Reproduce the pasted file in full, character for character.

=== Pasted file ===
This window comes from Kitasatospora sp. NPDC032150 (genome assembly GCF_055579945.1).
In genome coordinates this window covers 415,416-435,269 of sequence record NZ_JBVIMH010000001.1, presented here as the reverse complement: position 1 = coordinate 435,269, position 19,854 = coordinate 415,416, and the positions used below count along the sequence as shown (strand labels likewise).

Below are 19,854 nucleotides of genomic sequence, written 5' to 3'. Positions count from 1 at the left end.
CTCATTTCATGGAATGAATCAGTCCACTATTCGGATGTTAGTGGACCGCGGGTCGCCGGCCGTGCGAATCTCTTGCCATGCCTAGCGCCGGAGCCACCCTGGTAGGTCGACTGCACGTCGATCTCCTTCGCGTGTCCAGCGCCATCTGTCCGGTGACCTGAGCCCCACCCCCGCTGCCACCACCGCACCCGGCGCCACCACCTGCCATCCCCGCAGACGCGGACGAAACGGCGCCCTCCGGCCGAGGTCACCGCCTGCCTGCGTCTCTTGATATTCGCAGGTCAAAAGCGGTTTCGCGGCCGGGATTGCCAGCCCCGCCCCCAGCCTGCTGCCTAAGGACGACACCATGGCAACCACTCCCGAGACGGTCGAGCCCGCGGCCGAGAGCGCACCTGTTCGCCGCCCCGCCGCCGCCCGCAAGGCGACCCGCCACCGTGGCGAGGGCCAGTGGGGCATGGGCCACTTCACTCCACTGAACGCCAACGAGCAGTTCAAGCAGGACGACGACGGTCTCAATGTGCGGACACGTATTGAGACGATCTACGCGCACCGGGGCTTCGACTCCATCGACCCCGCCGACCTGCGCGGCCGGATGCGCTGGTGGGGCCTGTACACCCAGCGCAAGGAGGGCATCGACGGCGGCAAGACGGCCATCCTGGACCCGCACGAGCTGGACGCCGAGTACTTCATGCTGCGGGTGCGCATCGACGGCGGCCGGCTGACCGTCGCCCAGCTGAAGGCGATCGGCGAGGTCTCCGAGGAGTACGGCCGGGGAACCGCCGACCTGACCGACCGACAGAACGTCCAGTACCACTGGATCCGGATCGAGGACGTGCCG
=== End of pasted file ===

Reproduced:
This window comes from Kitasatospora sp. NPDC032150 (genome assembly GCF_055579945.1).
In genome coordinates this window covers 415,416-435,269 of sequence record NZ_JBVIMH010000001.1, presented here as the reverse complement: position 1 = coordinate 435,269, position 19,854 = coordinate 415,416, and the positions used below count along the sequence as shown (strand labels likewise).

Below are 19,854 nucleotides of genomic sequence, written 5' to 3'. Positions count from 1 at the left end.
CTCATTTCATGGAATGAATCAGTCCACTATTCGGATGTTAGTGGACCGCGGGTCGCCGGCCGTGCGAATCTCTTGCCATGCCTAGCGCCGGAGCCACCCTGGTAGGTCGACTGCACGTCGATCTCCTTCGCGTGTCCAGCGCCATCTGTCCGGTGACCTGAGCCCCACCCCCGCTGCCACCACCGCACCCGGCGCCACCACCTGCCATCCCCGCAGACGCGGACGAAACGGCGCCCTCCGGCCGAGGTCACCGCCTGCCTGCGTCTCTTGATATTCGCAGGTCAAAAGCGGTTTCGCGGCCGGGATTGCCAGCCCCGCCCCCAGCCTGCTGCCTAAGGACGACACCATGGCAACCACTCCCGAGACGGTCGAGCCCGCGGCCGAGAGCGCACCTGTTCGCCGCCCCGCCGCCGCCCGCAAGGCGACCCGCCACCGTGGCGAGGGCCAGTGGGGCATGGGCCACTTCACTCCACTGAACGCCAACGAGCAGTTCAAGCAGGACGACGACGGTCTCAATGTGCGGACACGTATTGAGACGATCTACGCGCACCGGGGCTTCGACTCCATCGACCCCGCCGACCTGCGCGGCCGGATGCGCTGGTGGGGCCTGTACACCCAGCGCAAGGAGGGCATCGACGGCGGCAAGACGGCCATCCTGGACCCGCACGAGCTGGACGCCGAGTACTTCATGCTGCGGGTGCGCATCGACGGCGGCCGGCTGACCGTCGCCCAGCTGAAGGCGATCGGCGAGGTCTCCGAGGAGTACGGCCGGGGAACCGCCGACCTGACCGACCGACAGAACGTCCAGTACCACTGGATCCGGATCGAGGACGTGCCG